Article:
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Tuesday, September 29, 2009


Cheap lots in Costa Rica

That creation will be interesting, I enjoyed the reading and I would like if you can update when it's possible, thanks!

A F "Bob" Blair Jr

Implicit in our land of the free is the intuitive concept that the title of a federal act is a summation of the contents of the act. Unfortunately, the title of the Truth in Lending Act (TILA) is sophistry (not in Black’s Law Dictionary) … something that sounds plausible, but is not accurate, euphemistic for “it is NOT true”. In TILA the method of calculating the Annual Percentage Rate (APR) is the simple-interest APR, named in the Act as the Nominal APR (NAPR), and also the Actuarial or U. S. Rule method. The act does not say it is the true APR, it does state that it is used for comparison. The Treasury and the President’s Advisory Council on Financial Literacy do not seem to have any interest in discussing the disparity. A Consumer Financial Protection Agency should not be under the wing of the Treasury … or it will be business as usual.
Short History of TILA: Senator Paul Douglas (D. IL, 1892-1976) in his book, “In the Fullness of Time”, stated that some legislation was introduced as early as 1935, but it was not until 1960 that he, with Senator William Proxmire (D. WI, 1913-2005, author of “Uncle Sam – The Last of the Bigtime Spenders”) had a bill on Consumer Credit Protection considered in the Banking Committee. The bill was oppose in committee by Republicans and did not get passed. Pressure became great on Congress to pass something because consumers were being duped by advertised ads stating false APRs. In late 1967 a hearing of the Subcommittee on Consumer Affairs of the Committee on Banking and Currency of the House of Representatives heard testimony on the Consumer Credit Protection Act (Federal Document Y 4.B 22/1:C 76/3/pt.2). The then Undersecretary (later Secretary for only 31 days) of the Treasury, Joseph Barr (1918-1996), told the Subcommittee (p. 82), “‘Annual percentage rate' means the nominal rate determined by the actuarial method. I would like to emphasize that this annual percentage rate become real and true as it is actually applied to the periodic credit balance.” Mr. Barr had a Masters degree in Economics from Harvard (Wikipedia), so surely he was “financially literate” and knew the Actuarial (NAPR) method was not the mathematically-true APR, but that the compounded (also mentioned in Y 4.B), Effective APR (EAPR) was the mathematically-true APR. Douglas was not reelected in 1966. Proxmire and Representative Leonor K Sullivan (D. MO, 1902-1988) introduced legislation in late 1967 and apparently they acquiesced on the compounded method to get something passed … which President Lyndon Johnson (D. TX, 1908-1973) signed on May 29, 1968.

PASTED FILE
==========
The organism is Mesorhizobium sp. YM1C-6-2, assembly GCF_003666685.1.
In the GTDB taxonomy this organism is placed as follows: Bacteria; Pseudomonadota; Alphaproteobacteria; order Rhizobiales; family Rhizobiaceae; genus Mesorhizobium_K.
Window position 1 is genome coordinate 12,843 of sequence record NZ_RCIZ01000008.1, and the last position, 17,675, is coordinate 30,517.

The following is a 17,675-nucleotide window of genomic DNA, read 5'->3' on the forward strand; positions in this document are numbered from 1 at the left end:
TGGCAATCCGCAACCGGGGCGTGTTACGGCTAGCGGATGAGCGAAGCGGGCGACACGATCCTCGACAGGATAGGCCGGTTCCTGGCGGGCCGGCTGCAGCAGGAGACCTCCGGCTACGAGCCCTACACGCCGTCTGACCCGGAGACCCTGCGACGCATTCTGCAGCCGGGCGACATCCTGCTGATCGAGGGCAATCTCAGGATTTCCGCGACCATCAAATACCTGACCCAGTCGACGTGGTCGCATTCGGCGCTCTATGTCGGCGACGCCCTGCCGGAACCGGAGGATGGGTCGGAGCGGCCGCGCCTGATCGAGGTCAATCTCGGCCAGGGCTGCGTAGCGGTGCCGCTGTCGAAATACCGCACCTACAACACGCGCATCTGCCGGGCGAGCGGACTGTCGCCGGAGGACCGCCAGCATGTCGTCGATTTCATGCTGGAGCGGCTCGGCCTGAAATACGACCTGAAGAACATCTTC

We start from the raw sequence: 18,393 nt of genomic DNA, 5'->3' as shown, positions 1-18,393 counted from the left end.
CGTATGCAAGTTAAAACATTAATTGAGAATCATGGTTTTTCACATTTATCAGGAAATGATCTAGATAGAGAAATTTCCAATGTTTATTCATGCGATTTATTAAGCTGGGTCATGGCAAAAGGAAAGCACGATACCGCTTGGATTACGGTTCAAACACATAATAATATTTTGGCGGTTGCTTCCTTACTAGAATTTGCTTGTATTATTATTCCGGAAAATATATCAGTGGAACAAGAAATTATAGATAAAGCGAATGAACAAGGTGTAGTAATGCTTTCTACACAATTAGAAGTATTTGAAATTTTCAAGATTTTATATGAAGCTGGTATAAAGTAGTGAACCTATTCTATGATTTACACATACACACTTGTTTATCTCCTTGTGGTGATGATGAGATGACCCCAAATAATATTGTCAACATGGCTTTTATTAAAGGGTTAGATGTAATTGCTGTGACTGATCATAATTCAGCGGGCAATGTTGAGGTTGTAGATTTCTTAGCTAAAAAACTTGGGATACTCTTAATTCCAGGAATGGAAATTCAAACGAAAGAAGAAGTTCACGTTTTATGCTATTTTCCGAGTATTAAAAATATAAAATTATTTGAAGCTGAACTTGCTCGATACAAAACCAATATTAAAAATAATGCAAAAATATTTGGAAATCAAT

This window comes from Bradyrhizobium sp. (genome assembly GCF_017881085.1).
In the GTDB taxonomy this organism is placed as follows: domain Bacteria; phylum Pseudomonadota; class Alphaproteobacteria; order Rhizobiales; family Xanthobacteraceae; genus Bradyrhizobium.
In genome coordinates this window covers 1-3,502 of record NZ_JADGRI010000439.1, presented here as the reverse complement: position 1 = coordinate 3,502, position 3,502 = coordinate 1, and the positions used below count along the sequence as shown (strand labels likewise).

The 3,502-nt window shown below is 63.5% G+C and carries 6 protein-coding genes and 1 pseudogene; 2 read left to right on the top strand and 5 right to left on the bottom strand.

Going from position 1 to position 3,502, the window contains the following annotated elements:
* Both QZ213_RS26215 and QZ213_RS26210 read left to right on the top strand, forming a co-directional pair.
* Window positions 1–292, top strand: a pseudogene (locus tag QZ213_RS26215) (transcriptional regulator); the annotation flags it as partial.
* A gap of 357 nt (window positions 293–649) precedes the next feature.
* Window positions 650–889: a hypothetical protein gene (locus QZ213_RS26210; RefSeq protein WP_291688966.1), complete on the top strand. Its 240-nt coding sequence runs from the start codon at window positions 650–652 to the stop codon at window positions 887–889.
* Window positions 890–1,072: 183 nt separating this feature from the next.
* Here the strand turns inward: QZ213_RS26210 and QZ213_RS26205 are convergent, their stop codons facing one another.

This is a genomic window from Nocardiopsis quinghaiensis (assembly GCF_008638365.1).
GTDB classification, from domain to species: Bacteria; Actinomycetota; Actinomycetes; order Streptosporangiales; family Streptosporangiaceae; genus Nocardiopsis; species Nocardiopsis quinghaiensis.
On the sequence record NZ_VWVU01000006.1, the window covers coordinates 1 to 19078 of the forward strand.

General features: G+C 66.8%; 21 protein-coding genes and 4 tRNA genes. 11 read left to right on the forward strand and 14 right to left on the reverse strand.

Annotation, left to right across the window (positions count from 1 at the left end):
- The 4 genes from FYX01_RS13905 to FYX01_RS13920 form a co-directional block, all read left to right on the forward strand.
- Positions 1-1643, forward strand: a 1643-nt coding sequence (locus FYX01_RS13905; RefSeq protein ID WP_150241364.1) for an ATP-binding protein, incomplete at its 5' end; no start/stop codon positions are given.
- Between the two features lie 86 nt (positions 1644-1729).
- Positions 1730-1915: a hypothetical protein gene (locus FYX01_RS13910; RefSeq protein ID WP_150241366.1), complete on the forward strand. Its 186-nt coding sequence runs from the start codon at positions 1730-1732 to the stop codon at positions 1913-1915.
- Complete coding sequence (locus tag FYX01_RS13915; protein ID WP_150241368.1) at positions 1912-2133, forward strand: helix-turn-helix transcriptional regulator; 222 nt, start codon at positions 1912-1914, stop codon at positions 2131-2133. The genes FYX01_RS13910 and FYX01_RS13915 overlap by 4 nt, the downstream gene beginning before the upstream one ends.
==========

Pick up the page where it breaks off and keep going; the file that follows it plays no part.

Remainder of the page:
The difference between the NAPR and EAPR increases as period rates increase and payment periods become shorter. An extreme example of that disparity is a case listed in the Consumer Reports in February. A school principal took-out a loan for $400 to be paid is 16 days with $120 in interest. The NAPR on that loan is a shocking 684.375%, calculated as the rate for a period multiplied by [*] the number of periods in a year, [Excel notations are used] (120/400)*(365/16). Three decimals are expressed since TILA required that the tolerance of accuracy in stating the APR is 1/8 of 1 percent (0.125%). The compounded [^] EAPR is 39,649.597%, calculated as the rate for a period compounded for the number of payments in a year, ((1+(120/400))^(365/16))-1. The EAPR is not merely slightly over 1 of those 0.125%s from the NAPR, it is 311,721 of those 0.125%, calculated as (39,649.597%-684.375%)/0.125%.
The Truth in Savings Act uses the compounded EAPR and calls it the Annual Percentage Yield (APY), probably to obfuscate its relationship to the method in TILA.
There are currently listed in the Senate Finance Committee many bills that reference TILA. An amendment to change the TILA to the mathematically-true EAPR is as simple as changing in the TILA the words “multiplied by”: to “compounded for”. If you don’t understand, or disagree, or concur send an email to me.
By A F “Bob” Blair Jr afblair@internet8.net
CC: Norman Silber: norman.i.silber@hofstra.edu

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